Perhaps because of the extremely dry conditions this summer I haven’t seen many of the little flashing beetles called fireflies. But, it’s the right time of year, especially when the humidity is high, to see their tranquil flash – flash – flash scintillate through the fields and trees. Pastures and low areas, particularly along streams, often sparkle each evening with their flickering lights.
Technically named fireflies, we called them lightning bugs when I was growing up and most folks around here still do. We scooped them out of the air with our hands and put them in a jar where we could watch them twinkle. Or, being boys and brutal, we pinched off their luminous tail segments and stuck them on our faces where they glowed for quite a time like little greenish-yellow demonic eyes.
Lightning bugs have a characteristic musty, buggy odor that in my mind’s nose I can smell even as I write this. Their smell is exactly like, well – lightning bugs. Anybody who has handled them knows just what I mean. The rest of you will just have to run out on the next lightning-buggy evening and catch some to sniff.
Over 1100 species of fireflies live in tropic and temperate areas of the world, with about 125 kinds found in the United States. Fireflies are beetles in the insect family Lampyridae. (To remember that, think of “lamp” plus “pyro” and you get “lamp fire beetle.”)
In East Texas, fireflies are usually half to three-quarters of an inch long, and the pattern of their rhythmic flashing varies with their sex and species. They flash special messages to attract mates; kind of an insect Morse Code. Some investigators have theorized that fireflies may also flash to warn off predators, but it doesn’t work with frogs that happily eat them in large quantities, probably pleased they advertise their position so clearly with their little strobe lights.
Males are the flight specialists. Females stay on the ground or on vegetation, watching and waiting. A female will only respond to a male “flasher” (Uh, you know what I mean! Sorry about that!) if his navigation lights send the correct series of impulses. Some fireflies send single, short flashes, others produce longer ones. A few kinds flash twice, pause, and then flash twice more. Still others send out three flashes in a row. The variations are almost endless. The two chat a bit by trading flashes to assure they’re both the same species, and if the code and their attitudes match, they mate.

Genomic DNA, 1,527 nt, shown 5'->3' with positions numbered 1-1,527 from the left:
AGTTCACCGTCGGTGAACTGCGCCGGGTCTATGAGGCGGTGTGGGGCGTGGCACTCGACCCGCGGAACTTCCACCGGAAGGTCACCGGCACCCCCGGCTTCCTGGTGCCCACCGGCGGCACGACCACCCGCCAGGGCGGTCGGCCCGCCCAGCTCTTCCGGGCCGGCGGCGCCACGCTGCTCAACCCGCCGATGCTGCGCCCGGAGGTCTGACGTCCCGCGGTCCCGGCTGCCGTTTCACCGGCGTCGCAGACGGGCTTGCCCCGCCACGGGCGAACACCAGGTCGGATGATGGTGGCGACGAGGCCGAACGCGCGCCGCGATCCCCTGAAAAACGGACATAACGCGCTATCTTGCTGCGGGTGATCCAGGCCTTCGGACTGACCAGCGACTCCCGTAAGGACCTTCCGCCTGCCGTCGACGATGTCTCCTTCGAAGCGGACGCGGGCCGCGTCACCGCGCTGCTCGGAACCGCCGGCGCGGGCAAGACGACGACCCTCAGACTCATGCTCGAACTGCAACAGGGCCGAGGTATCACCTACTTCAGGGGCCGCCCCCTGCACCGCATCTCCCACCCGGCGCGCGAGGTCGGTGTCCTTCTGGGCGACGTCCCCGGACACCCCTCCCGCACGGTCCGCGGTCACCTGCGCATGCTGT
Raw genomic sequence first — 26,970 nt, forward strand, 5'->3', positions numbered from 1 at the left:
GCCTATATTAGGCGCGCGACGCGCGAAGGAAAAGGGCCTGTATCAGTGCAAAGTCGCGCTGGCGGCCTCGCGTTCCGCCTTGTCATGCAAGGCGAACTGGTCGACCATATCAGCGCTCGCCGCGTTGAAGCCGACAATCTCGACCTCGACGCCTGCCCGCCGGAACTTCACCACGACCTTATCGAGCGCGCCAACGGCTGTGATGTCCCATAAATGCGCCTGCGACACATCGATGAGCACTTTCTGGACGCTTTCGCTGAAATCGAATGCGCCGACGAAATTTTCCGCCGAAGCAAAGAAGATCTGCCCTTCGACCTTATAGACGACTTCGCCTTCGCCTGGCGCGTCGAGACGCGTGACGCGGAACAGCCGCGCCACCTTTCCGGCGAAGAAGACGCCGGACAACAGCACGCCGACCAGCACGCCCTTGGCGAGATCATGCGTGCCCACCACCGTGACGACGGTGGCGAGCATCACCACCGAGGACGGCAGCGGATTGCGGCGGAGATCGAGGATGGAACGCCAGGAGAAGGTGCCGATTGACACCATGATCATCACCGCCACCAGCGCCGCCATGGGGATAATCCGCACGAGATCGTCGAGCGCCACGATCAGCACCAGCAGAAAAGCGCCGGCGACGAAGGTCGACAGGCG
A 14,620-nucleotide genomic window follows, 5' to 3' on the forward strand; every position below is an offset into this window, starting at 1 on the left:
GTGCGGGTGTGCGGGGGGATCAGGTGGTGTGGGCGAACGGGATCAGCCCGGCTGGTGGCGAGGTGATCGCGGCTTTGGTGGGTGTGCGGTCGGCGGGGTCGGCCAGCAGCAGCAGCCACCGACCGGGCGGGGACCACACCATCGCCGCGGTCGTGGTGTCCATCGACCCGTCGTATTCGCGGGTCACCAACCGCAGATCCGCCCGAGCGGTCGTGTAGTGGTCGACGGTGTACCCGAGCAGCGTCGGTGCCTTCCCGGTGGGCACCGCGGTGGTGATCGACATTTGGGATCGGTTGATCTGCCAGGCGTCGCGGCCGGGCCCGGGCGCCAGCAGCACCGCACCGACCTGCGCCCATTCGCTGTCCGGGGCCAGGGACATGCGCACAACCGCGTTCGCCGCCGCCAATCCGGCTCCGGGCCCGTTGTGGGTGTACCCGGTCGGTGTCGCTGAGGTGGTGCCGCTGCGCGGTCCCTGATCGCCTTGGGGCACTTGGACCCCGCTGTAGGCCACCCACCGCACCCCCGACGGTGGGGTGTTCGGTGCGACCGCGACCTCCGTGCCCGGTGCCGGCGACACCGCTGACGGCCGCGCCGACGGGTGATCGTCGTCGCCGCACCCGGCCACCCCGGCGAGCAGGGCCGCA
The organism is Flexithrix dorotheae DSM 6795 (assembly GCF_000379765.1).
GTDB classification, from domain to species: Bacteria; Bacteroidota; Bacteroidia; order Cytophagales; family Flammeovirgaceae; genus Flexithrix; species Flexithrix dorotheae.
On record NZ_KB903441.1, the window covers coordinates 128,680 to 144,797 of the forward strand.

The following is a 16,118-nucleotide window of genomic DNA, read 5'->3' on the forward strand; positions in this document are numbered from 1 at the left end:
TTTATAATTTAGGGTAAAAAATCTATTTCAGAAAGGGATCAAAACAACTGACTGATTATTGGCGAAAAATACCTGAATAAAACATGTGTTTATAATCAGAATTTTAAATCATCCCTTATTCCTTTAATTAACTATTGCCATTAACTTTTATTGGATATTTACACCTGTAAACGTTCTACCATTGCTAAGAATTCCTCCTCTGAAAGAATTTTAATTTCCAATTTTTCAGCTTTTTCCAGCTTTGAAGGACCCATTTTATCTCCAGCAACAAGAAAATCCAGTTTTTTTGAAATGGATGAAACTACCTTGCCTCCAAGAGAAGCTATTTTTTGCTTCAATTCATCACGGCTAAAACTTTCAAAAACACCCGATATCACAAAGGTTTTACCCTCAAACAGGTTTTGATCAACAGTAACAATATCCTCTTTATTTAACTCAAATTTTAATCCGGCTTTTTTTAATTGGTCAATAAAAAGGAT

In some tropical areas some fireflies flash in unison, hundreds at a time, with one “pacemaker” beetle setting the tempo, making it look like a whole tree filled with hundreds of them is wired with tiny Christmas lights going on and off together. Others synchronize from tree to tree, first one tree, then the next, and so on, causing waves of light to sweep across the forest.
After mating, the female lays tiny glowing eggs just under the surface of the soil that hatch in two to four weeks, into tiny predaceous larvae, called glowworms. Their diet consists mostly of small snails and worms. After a summer of eating, they overwinter in small tunnels, emerge as the weather warms in the spring, become pupae, and finally change into adult fireflies the next season.
One unusual and antisocial kind of female firefly in the United States mimics the flashes of females of a different genus, luring them in until they land close by. Then they are attacked and eaten! However, most firefly adults eat only pollen, nectar, or nothing at all, living at most about three weeks.
A firefly flashes when a chemical called luciferin (named after the Biblical Lucifer, the Angel of Light who became Satan) in their light organs combines with oxygen in the presence of an enzyme called luciferase. The light produced has virtually no heat. Almost 99% efficient, it is “cold” light as compared with that released by an incandescent light bulb of only about 3% efficiency, wasting 97% of its energy as heat. If fireflies operated that way, they’d probably fry themselves with their first love affair. An amorous Fred Firefly would signal Freda Firefly and pop!! Midair explosion followed by a flaming crash!
Although scientists know how the light is produced, and even copy the chemistry in those glowing light sticks you can buy at carnivals and that the military use to outline combat landing zones, we really don’t fully understand how they control the “on” and “off” sequences so quickly. Fireflies probably don’t care much about how it works. They just do it.
Lightning bugs are interesting for all the above reasons, but I just enjoy seeing them. There’s nothing as relaxing as sitting on the patio in a recliner on a warm summer night, dripping with sweat, and watching them twinkle across the lawn at the edge of our woods. Magic chemical lights they may be, but they are also little sparks of tranquility leisurely drifting through the fields and forests of East Texas. And with today’s hustle and bustle, anxiety, and aggression, we need all the peace we can get.
Dr. Risk is a professor emeritus in the College of Forestry and Agriculture at Stephen F. Austin State University in Nacogdoches, Texas. Content © Paul H. Risk, Ph.D. All rights reserved, except where otherwise noted. Click firstname.lastname@example.org to send questions, comments, or request permission for use.